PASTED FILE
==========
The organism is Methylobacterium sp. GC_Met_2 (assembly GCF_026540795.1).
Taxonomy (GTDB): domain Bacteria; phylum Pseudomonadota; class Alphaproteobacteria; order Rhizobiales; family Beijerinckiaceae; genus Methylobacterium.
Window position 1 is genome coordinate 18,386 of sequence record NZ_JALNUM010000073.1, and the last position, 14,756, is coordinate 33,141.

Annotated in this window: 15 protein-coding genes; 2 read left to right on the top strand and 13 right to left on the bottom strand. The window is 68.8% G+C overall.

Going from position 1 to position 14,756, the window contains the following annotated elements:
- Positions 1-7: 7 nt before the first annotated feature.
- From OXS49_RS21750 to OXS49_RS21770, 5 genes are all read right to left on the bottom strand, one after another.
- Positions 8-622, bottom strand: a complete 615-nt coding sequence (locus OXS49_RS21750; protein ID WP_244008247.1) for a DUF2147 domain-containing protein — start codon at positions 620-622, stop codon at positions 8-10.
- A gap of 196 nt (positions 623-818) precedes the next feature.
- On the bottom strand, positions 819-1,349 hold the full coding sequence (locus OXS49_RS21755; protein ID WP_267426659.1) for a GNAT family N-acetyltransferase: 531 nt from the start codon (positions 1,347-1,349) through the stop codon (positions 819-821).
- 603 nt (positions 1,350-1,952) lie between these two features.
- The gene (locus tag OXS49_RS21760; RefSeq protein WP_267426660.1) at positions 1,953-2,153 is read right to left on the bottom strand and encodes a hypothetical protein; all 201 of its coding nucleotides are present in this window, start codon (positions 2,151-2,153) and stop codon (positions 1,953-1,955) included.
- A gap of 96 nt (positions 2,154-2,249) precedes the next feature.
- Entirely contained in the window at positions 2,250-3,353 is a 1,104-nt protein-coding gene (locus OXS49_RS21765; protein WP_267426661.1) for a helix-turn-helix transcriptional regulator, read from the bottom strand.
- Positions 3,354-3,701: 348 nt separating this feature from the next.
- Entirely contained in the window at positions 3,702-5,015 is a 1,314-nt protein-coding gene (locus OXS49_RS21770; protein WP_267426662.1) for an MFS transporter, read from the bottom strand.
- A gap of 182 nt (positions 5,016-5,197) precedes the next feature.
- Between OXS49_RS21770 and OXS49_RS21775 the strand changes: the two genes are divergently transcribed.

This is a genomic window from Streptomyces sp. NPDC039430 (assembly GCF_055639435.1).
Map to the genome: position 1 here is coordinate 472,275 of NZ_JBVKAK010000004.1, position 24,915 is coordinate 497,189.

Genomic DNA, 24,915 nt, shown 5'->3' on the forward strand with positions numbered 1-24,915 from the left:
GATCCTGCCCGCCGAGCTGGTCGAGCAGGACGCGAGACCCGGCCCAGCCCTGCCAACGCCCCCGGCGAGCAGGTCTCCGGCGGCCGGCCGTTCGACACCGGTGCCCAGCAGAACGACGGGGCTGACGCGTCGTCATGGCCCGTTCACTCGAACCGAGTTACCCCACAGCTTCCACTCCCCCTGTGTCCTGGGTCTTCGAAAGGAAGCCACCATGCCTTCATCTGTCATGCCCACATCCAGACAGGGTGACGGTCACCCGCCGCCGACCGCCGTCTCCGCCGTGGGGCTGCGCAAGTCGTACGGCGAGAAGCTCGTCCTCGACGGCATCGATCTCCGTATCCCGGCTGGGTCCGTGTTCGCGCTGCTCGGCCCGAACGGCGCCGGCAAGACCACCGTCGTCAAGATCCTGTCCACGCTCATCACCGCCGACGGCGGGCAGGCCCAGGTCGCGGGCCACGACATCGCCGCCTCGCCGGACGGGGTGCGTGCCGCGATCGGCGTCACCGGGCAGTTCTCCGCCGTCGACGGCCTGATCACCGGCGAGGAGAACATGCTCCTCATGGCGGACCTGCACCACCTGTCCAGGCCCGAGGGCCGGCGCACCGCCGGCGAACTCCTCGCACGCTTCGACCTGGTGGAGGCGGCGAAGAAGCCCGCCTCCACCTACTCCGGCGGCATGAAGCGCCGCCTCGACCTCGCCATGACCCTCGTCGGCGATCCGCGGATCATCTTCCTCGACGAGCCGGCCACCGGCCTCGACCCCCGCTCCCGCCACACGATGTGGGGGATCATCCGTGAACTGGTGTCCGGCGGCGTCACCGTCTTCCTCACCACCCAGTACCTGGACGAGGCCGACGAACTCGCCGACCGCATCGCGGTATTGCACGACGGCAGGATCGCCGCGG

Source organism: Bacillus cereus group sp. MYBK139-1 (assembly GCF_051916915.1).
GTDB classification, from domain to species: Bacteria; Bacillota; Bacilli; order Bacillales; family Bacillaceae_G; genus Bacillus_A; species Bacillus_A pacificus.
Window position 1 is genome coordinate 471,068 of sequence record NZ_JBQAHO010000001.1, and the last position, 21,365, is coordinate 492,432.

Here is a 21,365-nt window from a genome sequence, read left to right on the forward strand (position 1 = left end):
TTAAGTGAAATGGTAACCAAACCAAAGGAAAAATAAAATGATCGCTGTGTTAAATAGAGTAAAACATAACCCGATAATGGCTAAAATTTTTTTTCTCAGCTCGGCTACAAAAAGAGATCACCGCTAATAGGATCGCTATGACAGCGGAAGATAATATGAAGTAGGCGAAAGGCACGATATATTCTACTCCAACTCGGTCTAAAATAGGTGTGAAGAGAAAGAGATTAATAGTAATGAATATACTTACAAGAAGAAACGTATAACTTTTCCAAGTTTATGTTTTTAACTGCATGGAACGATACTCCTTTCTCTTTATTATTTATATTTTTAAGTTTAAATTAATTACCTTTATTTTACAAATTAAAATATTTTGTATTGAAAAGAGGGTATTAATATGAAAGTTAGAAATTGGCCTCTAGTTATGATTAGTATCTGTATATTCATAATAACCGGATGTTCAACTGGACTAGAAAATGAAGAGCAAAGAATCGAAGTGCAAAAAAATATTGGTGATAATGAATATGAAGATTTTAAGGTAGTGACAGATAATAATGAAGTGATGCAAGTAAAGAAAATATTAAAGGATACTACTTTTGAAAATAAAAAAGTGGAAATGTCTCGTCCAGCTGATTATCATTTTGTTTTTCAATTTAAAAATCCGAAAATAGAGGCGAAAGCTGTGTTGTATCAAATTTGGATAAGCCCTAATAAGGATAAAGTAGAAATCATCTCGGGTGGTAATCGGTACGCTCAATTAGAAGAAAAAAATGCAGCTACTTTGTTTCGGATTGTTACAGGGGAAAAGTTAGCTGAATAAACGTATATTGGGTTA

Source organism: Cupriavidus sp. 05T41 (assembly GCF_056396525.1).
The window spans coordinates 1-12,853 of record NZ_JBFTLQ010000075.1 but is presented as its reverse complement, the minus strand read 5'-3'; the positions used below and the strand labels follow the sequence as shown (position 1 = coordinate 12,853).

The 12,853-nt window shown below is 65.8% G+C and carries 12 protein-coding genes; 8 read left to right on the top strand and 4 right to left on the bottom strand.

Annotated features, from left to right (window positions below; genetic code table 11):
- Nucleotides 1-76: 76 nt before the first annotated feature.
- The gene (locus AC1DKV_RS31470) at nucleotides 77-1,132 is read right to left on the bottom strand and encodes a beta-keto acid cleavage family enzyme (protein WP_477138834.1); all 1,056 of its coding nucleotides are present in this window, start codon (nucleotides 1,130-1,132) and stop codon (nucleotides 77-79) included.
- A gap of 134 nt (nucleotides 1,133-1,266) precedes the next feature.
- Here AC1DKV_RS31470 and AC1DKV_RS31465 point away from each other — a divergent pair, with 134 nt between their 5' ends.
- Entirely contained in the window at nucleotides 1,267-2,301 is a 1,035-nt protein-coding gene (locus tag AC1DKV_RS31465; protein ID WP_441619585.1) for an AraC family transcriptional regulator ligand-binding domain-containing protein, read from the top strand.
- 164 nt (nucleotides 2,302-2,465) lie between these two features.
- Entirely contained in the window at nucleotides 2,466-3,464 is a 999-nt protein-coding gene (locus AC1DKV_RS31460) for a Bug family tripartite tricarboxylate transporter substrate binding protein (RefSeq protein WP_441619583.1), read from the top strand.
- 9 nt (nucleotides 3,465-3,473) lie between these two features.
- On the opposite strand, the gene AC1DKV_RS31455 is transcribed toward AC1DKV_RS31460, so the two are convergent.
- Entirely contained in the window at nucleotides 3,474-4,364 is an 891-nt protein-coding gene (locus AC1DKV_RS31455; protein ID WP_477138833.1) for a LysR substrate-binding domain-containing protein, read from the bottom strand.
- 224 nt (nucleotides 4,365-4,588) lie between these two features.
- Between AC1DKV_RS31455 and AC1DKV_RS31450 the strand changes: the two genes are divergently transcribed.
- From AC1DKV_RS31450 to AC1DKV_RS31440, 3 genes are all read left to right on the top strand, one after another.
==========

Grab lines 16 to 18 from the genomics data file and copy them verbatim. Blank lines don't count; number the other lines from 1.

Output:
- Entirely contained in the window at positions 3,702-5,015 is a 1,314-nt protein-coding gene (locus OXS49_RS21770; protein WP_267426662.1) for an MFS transporter, read from the bottom strand.
- A gap of 182 nt (positions 5,016-5,197) precedes the next feature.
- Between OXS49_RS21770 and OXS49_RS21775 the strand changes: the two genes are divergently transcribed.